Yet, we are all alleged to be equal before the law. Yet we dubiously claim that no life is more sacrosanct than the other. Yet, it is alleged, the government is for all of us, reportedly protecting all of us. I love this country!
But, like I said earlier, today’s piece is just an apology to our dear President Muhammadu Buhari.
All along, I’d thought that the man just did not give a care in the world about our sufferings in the country, especially the cry of oppression, marginalisation and outright neglect by Ndigbo. Nor the silent grumble in the South West that they are gradually becoming inconsequential outsiders in a government they helped to hoist. Nor the murmuring from sections of the North and South-South. The president simply carried on, as if none of these mattered.
However, I now know better: The man did not hear a word of what we were saying all along. He has an ear infection. His ears were not serving him well. And it was not a case of Selective Perception, as the psychologists would say. The man just wasn’t hearing anybody.
That is why he had continued to act only with those things he heard; the last time his ears served him well. And that dates to, maybe, as far back as 1985, or even further back, to 1967, ’68, ‘69’ ’70 etc. So, for whatever has gone wrong so far, PMB is discharged and acquitted, as they say in the court. We also apologise for wrongly accusing him.
It reminds me of all those old men in my village, who either went to war in Burma or went to work in the cocoa plantations of old Equatorial Guinea, as well as those engaged in the Artillery division, during the civil war. While many of the former group went to their graves never believing that the war had ended (nor that there was no longer any country called ‘Fernandapo’, the latter group always operated on a wavelength totally different from those of normal human beings. Reason? The booms of canon fire had impaired their hearing. To make conversation, they just watched your lips move, and then gave you whatever reply came into their heads. Of course, the reply did not have to be related to whatever you’d said. And to top it all, they were always angry with everybody, and went about with very fiery tempers.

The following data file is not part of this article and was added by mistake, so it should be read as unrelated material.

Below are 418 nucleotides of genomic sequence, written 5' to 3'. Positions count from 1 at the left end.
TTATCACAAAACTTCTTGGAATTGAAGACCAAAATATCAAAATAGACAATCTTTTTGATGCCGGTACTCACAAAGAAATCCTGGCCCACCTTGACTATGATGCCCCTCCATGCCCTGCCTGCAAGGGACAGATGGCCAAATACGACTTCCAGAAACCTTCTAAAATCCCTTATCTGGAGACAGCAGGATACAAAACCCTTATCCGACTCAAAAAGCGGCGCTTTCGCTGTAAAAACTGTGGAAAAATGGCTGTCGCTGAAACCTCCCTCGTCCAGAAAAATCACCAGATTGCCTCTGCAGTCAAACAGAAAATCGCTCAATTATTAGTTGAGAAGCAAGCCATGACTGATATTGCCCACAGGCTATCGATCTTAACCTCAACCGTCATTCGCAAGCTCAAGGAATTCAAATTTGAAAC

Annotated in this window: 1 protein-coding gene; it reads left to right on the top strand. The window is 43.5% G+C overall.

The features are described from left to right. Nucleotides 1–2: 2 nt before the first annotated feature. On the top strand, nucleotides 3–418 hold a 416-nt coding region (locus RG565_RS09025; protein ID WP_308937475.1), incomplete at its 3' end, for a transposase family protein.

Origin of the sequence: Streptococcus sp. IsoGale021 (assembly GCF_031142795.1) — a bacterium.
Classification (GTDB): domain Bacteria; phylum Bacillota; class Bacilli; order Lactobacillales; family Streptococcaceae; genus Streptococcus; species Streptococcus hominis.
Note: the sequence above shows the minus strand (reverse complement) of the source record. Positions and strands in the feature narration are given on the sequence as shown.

Of course, they were always misunderstood. And that made them even angrier! They often resorted to violence, as the only way of making their points. If you ever had a misunderstanding with a deaf and dumb, or engaged in verbal argument with a stammerer (especially the not-too-educated ones), then you’ll get my drift.